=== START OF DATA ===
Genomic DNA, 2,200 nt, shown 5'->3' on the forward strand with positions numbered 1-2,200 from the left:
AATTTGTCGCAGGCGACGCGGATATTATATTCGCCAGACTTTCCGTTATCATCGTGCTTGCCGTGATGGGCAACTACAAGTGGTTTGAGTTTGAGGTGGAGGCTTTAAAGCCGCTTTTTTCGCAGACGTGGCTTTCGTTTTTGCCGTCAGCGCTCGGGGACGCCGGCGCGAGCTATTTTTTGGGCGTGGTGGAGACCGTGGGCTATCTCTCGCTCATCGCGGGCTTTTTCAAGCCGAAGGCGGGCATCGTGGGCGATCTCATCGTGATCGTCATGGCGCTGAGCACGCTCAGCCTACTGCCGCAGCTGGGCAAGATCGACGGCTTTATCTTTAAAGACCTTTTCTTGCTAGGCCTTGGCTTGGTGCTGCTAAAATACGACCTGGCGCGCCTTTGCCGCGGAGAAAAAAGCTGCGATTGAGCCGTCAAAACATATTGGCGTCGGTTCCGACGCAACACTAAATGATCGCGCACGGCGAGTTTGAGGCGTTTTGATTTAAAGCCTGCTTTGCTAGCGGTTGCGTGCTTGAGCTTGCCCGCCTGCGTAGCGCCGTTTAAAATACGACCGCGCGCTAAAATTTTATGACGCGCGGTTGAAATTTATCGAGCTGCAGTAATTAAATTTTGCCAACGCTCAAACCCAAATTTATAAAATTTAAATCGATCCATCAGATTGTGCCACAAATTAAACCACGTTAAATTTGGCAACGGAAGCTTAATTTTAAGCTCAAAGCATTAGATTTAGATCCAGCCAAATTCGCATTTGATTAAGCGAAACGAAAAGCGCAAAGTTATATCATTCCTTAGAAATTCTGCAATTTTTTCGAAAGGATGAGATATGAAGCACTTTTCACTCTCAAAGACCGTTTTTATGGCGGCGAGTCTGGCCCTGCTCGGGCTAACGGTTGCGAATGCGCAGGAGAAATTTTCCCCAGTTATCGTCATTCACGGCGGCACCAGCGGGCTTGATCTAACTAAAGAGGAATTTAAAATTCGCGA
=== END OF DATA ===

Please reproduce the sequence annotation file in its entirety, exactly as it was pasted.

Genomic DNA, 2,200 nt, shown 5'->3' on the forward strand with positions numbered 1-2,200 from the left:
AATTTGTCGCAGGCGACGCGGATATTATATTCGCCAGACTTTCCGTTATCATCGTGCTTGCCGTGATGGGCAACTACAAGTGGTTTGAGTTTGAGGTGGAGGCTTTAAAGCCGCTTTTTTCGCAGACGTGGCTTTCGTTTTTGCCGTCAGCGCTCGGGGACGCCGGCGCGAGCTATTTTTTGGGCGTGGTGGAGACCGTGGGCTATCTCTCGCTCATCGCGGGCTTTTTCAAGCCGAAGGCGGGCATCGTGGGCGATCTCATCGTGATCGTCATGGCGCTGAGCACGCTCAGCCTACTGCCGCAGCTGGGCAAGATCGACGGCTTTATCTTTAAAGACCTTTTCTTGCTAGGCCTTGGCTTGGTGCTGCTAAAATACGACCTGGCGCGCCTTTGCCGCGGAGAAAAAAGCTGCGATTGAGCCGTCAAAACATATTGGCGTCGGTTCCGACGCAACACTAAATGATCGCGCACGGCGAGTTTGAGGCGTTTTGATTTAAAGCCTGCTTTGCTAGCGGTTGCGTGCTTGAGCTTGCCCGCCTGCGTAGCGCCGTTTAAAATACGACCGCGCGCTAAAATTTTATGACGCGCGGTTGAAATTTATCGAGCTGCAGTAATTAAATTTTGCCAACGCTCAAACCCAAATTTATAAAATTTAAATCGATCCATCAGATTGTGCCACAAATTAAACCACGTTAAATTTGGCAACGGAAGCTTAATTTTAAGCTCAAAGCATTAGATTTAGATCCAGCCAAATTCGCATTTGATTAAGCGAAACGAAAAGCGCAAAGTTATATCATTCCTTAGAAATTCTGCAATTTTTTCGAAAGGATGAGATATGAAGCACTTTTCACTCTCAAAGACCGTTTTTATGGCGGCGAGTCTGGCCCTGCTCGGGCTAACGGTTGCGAATGCGCAGGAGAAATTTTCCCCAGTTATCGTCATTCACGGCGGCACCAGCGGGCTTGATCTAACTAAAGAGGAATTTAAAATTCGCGA